What is Spina Bifida?
The vertebrae of the spinal column typically surround and protect the spinal cord. In spina bifida, something goes wrong with the fusion of vertebral arches when embryonic development is occurring, causing the vertebrae to be incomplete. While spina bifida is most often seen in the lower back, it can take place anywhere in your dog’s spinal column. The breed most commonly impacted by spina bifida are English Bulldogs; however’ the disease has occurred in a variety of dog breeds.
Spina bifida is a rare congenital abnormality in the vertebrae of the spinal column. The defect may be minor or significant depending on how many of the dog’s vertebrae are impacted.
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Symptoms of Spina Bifida in Dogs
Symptoms in dogs with spina bifida range from no visible signs to significant issues. Should the defect be minor, the anomaly may never be noticed unless there is an x-ray done on your dog. In more severe cases where the spinal cord is affected, you may see the following signs:
- Lack of coordination
- Inability to control fecal and urine elimination
- Skin may be dimpled at the location where the defect is present
When there is a significant defect, the spinal cord may be exposed and the defect noticed at birth. If the spinal cord is not exposed, in severe cases the fact that there is a problem is typically clear as your puppy begins to walk.
There are a range of possible abnormalities that can occur with spina bifida. In a case where there is only nonfusion of a small part of one or several vertebrae, your dog will have no medical problems. On the opposite end of the continuum, a majority of the vertebral arch could be missing on several vertebrae along with the spinal cord and/or its lining protruding. In the more severe cases, issues will occur as a result of the part of the spinal cord that is impacted.
There are three sub classifications of spina bifida: spina bifida manifesta, cystica and aperta. These point to there being a protrusion of the spinal cord membranes (meningocele cyst), a protrusion of the spinal cord itself (myelocele), or a protrusion of the spinal cord and its membranes (meningomyelocele).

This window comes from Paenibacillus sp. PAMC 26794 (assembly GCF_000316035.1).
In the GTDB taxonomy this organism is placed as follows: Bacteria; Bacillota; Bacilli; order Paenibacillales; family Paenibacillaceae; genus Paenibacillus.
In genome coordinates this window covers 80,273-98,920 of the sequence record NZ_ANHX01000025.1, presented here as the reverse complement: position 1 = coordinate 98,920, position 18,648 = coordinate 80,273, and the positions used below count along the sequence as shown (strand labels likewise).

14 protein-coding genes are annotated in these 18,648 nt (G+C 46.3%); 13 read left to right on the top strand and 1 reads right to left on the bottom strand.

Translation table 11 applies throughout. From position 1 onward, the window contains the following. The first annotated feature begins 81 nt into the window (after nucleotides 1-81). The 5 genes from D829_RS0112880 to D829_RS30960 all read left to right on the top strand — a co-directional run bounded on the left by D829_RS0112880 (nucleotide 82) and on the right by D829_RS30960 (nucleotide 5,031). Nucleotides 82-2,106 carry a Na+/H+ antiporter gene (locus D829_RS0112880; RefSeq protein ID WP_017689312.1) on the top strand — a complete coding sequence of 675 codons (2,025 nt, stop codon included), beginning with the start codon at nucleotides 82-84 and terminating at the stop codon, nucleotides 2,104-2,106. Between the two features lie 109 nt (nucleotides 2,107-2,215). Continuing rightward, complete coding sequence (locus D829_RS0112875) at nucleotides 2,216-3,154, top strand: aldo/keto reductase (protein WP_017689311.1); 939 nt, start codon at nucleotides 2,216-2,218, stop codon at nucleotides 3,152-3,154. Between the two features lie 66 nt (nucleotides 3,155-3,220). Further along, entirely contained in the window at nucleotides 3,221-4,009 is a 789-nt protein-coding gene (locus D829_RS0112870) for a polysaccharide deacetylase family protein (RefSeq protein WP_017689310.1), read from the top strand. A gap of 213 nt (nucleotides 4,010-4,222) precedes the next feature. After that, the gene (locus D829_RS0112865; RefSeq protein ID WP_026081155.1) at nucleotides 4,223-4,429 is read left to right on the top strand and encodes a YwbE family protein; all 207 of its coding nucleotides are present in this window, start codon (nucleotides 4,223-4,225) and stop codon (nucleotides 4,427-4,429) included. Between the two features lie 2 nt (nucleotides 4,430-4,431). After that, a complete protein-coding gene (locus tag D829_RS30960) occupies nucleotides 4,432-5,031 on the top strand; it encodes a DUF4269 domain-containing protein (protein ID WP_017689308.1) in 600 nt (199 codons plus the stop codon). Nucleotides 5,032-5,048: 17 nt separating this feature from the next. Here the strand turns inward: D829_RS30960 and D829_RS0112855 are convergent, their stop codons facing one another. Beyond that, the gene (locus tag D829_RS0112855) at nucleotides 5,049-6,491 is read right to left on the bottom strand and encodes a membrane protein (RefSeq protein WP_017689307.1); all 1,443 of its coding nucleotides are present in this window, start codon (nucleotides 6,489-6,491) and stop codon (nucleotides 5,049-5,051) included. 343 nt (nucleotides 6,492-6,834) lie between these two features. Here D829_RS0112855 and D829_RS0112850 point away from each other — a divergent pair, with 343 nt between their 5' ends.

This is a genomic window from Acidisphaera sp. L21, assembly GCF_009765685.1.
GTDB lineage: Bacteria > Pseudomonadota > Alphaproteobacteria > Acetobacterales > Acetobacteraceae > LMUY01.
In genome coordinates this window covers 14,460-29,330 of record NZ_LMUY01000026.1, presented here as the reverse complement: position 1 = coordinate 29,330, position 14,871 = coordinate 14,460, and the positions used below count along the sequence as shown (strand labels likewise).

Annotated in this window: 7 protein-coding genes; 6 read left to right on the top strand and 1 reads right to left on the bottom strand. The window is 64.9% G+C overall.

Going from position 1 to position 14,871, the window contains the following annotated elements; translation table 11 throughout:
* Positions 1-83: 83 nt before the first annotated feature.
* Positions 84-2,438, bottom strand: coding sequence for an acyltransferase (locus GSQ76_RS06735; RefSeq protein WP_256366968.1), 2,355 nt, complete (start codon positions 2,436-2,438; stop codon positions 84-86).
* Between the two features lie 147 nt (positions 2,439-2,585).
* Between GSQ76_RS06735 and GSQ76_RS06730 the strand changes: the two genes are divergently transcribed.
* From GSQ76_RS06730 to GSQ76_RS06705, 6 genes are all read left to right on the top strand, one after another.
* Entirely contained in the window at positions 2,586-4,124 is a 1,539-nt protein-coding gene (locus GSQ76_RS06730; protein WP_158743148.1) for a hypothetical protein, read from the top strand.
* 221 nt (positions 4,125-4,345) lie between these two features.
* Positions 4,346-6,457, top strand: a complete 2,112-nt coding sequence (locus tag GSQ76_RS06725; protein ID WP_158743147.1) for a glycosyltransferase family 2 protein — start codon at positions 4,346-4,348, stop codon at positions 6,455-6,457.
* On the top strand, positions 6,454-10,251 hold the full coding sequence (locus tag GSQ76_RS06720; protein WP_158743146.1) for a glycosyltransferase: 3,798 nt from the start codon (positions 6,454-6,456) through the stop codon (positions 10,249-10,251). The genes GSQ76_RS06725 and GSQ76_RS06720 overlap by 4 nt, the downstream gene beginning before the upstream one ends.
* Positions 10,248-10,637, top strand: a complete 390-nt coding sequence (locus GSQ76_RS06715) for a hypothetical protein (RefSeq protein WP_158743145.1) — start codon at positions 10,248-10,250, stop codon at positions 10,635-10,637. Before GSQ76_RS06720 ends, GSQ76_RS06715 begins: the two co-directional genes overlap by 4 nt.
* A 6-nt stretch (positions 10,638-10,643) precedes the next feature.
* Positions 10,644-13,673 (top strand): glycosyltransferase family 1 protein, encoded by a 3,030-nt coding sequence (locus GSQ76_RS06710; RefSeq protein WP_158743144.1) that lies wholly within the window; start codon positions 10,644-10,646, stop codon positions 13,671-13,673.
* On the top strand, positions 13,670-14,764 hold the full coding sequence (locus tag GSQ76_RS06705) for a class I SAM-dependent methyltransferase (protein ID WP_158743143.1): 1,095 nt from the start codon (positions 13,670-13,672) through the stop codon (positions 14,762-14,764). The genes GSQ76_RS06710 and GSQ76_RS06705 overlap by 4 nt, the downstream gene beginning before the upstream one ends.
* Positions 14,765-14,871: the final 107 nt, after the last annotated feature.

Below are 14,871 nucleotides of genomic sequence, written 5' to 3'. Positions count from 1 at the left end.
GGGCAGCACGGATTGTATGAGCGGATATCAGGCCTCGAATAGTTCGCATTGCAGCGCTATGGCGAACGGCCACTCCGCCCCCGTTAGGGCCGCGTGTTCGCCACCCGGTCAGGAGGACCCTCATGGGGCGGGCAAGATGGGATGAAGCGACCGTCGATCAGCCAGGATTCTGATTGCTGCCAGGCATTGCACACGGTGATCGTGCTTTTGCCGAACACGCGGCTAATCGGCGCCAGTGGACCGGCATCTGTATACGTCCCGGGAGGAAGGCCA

Causes of Spina Bifida in Dogs
Spina bifida is a congenital condition. If during fetal development the vertebrae don’t completely grow around the spinal cord, a part of the spinal cord is exposed, known as spina bifida. While it is thought that spina bifida is an inherited condition, how this occurs has not been identified. Environmental factors also play a role in the occurrence of spina bifida, for example, there being nutritional deficiencies during the pregnancy, maternal stress, as well as exposure to toxins.
Diagnosis of Spina Bifida in Dogs
Severe cases of spina bifida in dogs are typically noticed either at birth or at the time which the young puppy starts to walk. Once your puppy is starting to walk, should he have more than a mild form of spina bifida it will be evident that something is wrong and that a trip to the veterinarian is necessary. Upon taking your dog to the veterinarian, he may be able to recognize the condition when conducting a physical examination. The veterinarian can then confirm the diagnosis with an x-ray, myelograms or radiographs using dye. The veterinarian may also recommend a CT scan. Should your dog have mild defects, they may only be noticed by accident when an x-ray of the area is performed for another reason.